Stupidly Loyal (& The Art of Quitting Well)

Stupidly loyal. These are two words I have assigned to myself my whole life. I am a deeply loyal person and value this quality in others. However, at times I believe loyalty interferes with happiness. And this leads to being stupidly loyal to:

  • ideas that are not great ideas
  • jobs that no longer fit
  • employers or champions that were supportive until they were not
  • projects that were good but became not good
  • relationships that started great but became not great

I have spent most of my childhood and adult life in belief that loyalty is always a good thing. I believed a lack of loyalty, that is quitting someone or something, would show me as flawed. Being unloyal equated to uncommitted, unprofessional, unkind and worthy of losing the respect of others.

I have realized over the past decade, when it dawned on me that I am, in fact, STUPIDLY LOYAL at times, that being committed to something or someone that doesn’t fit can become horrible to everyone. Especially me, but not just me.

This mostly shows up in my work. Previously, in my glorious communications career (the part where I worked full time for other companies), I stuck to one toxic employer under the impression she was nurturing me. She was using me. Until she threw me under the bus to save her own job… convenient since I was pregnant. My loyalty was to HER until that moment.

A few years ago, I discovered I was helping a few business owners who were limping along, giving them my committed time and expertise to help, only to find they hired $1000 a month coaches too, while telling me they couldn’t pay me but more than happy to use my generosity. Because I said I would help… and I was loyally committed to my promise.

In both those situations I was STUPID. Stupidly loyal. And it stung. It still stings. In my professional life far more than my personal life, I have finally learned to not allow these false loyalties to exist in my business. I am blessed with clients that I want to be loyal to because we fit well together. That is the dream! I am living it.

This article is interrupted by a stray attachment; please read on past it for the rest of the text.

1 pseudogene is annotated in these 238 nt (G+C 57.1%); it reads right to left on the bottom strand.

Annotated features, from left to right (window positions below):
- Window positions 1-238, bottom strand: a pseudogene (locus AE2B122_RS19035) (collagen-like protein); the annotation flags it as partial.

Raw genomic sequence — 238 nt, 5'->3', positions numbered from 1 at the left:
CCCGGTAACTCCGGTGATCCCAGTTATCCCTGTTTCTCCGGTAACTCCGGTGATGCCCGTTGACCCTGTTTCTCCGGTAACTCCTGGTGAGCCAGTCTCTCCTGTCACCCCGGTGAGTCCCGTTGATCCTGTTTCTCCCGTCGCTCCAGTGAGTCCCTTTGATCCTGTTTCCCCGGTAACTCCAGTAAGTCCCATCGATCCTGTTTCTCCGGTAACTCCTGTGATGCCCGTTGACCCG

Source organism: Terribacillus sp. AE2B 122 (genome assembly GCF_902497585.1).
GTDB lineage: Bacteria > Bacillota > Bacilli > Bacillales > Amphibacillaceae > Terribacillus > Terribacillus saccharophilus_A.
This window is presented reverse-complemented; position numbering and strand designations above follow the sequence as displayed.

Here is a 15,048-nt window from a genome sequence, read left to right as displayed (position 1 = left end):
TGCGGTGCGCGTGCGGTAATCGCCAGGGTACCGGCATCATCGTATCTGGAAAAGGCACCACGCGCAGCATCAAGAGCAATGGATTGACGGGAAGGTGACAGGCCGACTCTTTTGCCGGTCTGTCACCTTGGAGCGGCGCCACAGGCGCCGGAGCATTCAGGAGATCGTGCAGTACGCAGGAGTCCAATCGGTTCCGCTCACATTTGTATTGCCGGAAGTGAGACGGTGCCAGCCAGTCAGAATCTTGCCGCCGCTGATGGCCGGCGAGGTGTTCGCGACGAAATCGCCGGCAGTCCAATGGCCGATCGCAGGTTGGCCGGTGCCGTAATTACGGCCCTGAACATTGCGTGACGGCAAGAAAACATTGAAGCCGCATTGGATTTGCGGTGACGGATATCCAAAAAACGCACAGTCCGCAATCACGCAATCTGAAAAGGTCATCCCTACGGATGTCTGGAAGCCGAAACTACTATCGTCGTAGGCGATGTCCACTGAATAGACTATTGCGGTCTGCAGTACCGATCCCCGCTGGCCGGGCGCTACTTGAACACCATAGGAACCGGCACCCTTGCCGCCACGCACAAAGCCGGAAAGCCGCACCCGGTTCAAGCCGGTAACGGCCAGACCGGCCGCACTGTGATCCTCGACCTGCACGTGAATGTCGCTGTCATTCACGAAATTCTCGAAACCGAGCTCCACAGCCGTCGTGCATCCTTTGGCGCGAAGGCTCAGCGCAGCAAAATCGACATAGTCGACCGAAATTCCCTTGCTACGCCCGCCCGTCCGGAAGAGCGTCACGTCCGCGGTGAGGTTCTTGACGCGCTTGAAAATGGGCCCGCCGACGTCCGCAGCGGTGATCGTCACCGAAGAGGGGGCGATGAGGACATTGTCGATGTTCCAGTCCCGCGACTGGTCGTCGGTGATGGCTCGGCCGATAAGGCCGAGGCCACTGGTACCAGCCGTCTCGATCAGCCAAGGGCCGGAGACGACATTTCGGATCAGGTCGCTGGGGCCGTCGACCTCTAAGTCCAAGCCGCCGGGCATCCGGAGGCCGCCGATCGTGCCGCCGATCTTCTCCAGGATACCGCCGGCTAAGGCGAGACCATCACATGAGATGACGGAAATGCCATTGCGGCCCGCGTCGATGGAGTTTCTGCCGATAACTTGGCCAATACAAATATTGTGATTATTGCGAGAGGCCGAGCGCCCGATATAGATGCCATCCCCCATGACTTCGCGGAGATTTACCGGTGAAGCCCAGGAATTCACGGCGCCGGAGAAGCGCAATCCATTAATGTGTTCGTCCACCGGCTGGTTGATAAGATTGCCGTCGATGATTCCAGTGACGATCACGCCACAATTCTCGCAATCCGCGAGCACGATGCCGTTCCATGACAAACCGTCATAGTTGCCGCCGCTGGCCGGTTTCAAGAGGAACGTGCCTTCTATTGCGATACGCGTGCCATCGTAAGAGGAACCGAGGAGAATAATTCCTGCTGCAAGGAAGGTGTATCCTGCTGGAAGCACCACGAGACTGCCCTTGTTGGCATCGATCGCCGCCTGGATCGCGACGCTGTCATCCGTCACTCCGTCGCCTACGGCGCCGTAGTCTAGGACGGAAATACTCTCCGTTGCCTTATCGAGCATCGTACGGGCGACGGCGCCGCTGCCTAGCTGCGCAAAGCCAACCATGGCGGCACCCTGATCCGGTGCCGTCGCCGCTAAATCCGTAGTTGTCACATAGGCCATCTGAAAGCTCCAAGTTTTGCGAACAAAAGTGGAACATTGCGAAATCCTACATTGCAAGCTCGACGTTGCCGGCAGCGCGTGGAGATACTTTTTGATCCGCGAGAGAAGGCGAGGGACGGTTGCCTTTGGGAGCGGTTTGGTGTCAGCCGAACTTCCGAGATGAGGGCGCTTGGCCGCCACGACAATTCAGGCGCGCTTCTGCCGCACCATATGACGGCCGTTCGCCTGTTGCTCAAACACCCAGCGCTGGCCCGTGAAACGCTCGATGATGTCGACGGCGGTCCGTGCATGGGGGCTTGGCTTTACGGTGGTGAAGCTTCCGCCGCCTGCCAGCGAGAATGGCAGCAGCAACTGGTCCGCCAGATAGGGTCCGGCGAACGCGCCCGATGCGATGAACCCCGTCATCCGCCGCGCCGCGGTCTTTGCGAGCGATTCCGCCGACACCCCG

Being stupidly loyal often stands in the way of being successfully joyful! Tweet This

When I let go of the ideas of loyalty to other things and other people, I realize I create space to be LOYAL TO ME.

Ahhhhh! And the heavens and earth open and the sun shines and unicorns fart skittles. Epiphany! Bliss. Joy.

I am certain I will always value loyalty. I cannot stop being loyal to ideas I believe in, people I love, things I feel in my gut are right. Until they are not. For me. Thus, I must develop the art of quitting.

Through my own personal experiences I have begun to navigate the importance of stopping and re-evaluating everything. And, for me, this is part of the path to happiness. I have some tips I am crafting below that you might like. The trigger for my clarity on this is actually a personal story about my daughter quitting gymnastics (daring the ‘do not let your child quit sports’ brigade to tempt me into a chat on this topic. p.s. I win). You can see that story below. But first…

The Art of Quitting

I have determined a need in most of us to pause and evaluate who we are, what we are doing and who we are doing it with in far more frequency than we do. This evaluation likely will lead to NOT wanting to quit someone or something most of the time. Thankfully! I hope so. But what happens when you evaluate frequently is an immediate improvement in your outlook. There is a sense of ease in life when you know, in every moment, you have choice … and often that choice is to change NOTHING.

But when you lack a sense of ease, when you know something is wrong, I suggest that YOU are being STUPIDLY loyal to something. And you know what it is. What you don’t know, perhaps, is how to let it go. You need to learn the art of quitting a person, an idea that is no longer a fit for you:

  1. Be loyal (and kind) to yourself first. Making choices that fulfill you are NOT selfish (as I once thought). Rather, they are a gift. Because your joy creates an environment good for everyone else and sparks ideas that are better than those created when you are unhappy.
  2. No guilt allowed. Far too many decisions are based on feeling bad about how our decisions for ourselves impact others.
  3. Be honest with yourself about why you need to let something go. Even if it’s because of some ugly truth within you. It’s okay.
  4. Be honest, but kind, if it is about another person. Simply state “this is no longer a fit”, explain why reasonably well and they will likely agree. If it is business, offer them some leads on who is a better fit.
  5. Be nimble. You can make whatever decisions you want, whenever you want. And you should.
  6. Be more aware of what is in your heart than in your mind. (My loyalty lives in my logic where I can easily ignore the emotional signs that I am suffocating myself by my false loyalties)